Re: Please have mercy...
Netbooks were originally small cheap computers (SCCs, El Reg used to call them), which were supplied without Windows; instead they had a basic version of Linux installed on them. They had SSDs to improve boot speed and, of course, limited storage. The first real netbook, I think, was the EEE701; another early one was the Acer Aspire One. They were around £250, which was pretty cheap at the time.
These machines were quite successful - to the extent that Microsoft decided that they were a threat to them. I may have the precise facts wrong here - let someone who knows better correct me - but my understanding was that they enabled a very basic version of Windows 7 to be installed on similar machines at a very low price. This meant that people were able to get Windows boxes at a similar price level - normally with larger, non-SSD boxes.
Now, what SHOULD have happened is that demand increased and the prices would drop. What actually happened was that the Windows boxes sold well (familiar) and the Linux boxes didn't. But what then also happened was that people found the boxes didn't run Windows very well - after all, they were not particularly powerful machines. So netbooks got an undeserved reputation of not being very useful. The prices also never did drop - two, three years later, they were still the same basic spec, for £250.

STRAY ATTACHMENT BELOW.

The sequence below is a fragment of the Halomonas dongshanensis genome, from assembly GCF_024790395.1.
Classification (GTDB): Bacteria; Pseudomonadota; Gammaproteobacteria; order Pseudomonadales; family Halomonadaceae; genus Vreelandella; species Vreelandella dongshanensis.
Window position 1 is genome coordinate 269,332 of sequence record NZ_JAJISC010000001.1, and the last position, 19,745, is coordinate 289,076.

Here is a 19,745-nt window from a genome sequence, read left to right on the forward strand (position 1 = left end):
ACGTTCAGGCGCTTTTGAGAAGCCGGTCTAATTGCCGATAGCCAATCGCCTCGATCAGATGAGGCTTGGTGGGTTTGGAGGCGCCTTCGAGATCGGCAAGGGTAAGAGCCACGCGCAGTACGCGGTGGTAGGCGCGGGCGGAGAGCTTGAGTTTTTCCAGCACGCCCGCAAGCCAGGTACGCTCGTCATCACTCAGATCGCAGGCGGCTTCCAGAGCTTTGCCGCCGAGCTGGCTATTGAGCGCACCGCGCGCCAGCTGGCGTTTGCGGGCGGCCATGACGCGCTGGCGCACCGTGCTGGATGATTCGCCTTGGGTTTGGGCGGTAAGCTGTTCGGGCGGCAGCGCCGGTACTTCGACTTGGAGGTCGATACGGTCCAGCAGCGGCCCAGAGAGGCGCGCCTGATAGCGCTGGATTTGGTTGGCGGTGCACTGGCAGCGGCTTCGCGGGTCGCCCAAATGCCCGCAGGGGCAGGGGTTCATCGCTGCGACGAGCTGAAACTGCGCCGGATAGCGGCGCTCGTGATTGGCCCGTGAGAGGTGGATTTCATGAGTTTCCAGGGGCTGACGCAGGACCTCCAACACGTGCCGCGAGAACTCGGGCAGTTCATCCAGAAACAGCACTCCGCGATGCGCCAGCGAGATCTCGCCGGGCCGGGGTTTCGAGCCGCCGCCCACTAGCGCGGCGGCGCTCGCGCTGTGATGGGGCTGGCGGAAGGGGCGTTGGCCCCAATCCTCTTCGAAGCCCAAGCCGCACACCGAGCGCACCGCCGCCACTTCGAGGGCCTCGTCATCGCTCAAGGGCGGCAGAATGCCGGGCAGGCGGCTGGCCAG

And then the iPad came along and everyone thought they wanted tablets. So bye-bye to Netbooks.
The Chromebook is an attempt to reinvent the netbook concept. It has more chance of succeeding as (a) people understand that you can't easily get Windows on them, and they are not designed for Windows. They don't even have the same keyboard layout: (b) tablets mean that people are now used to the idea that you don't HAVE to have Windows, so long as it works; and also people have realized that tablets are all very fine, but most of the time, a keyboard is better: (c) they are built to start quickly, be secure and restart quickly. None of this Windows lark of installing patches and rebooting - which with an old netbook could take up to half an hour! (d) they are supported by a name that people know and trust (I know, I know, but people do trust Google).
I loved the original concept of netbooks, and I was sorry to see them die.
I love Chromebooks even more, and in our family we use, most of the time, nothing else.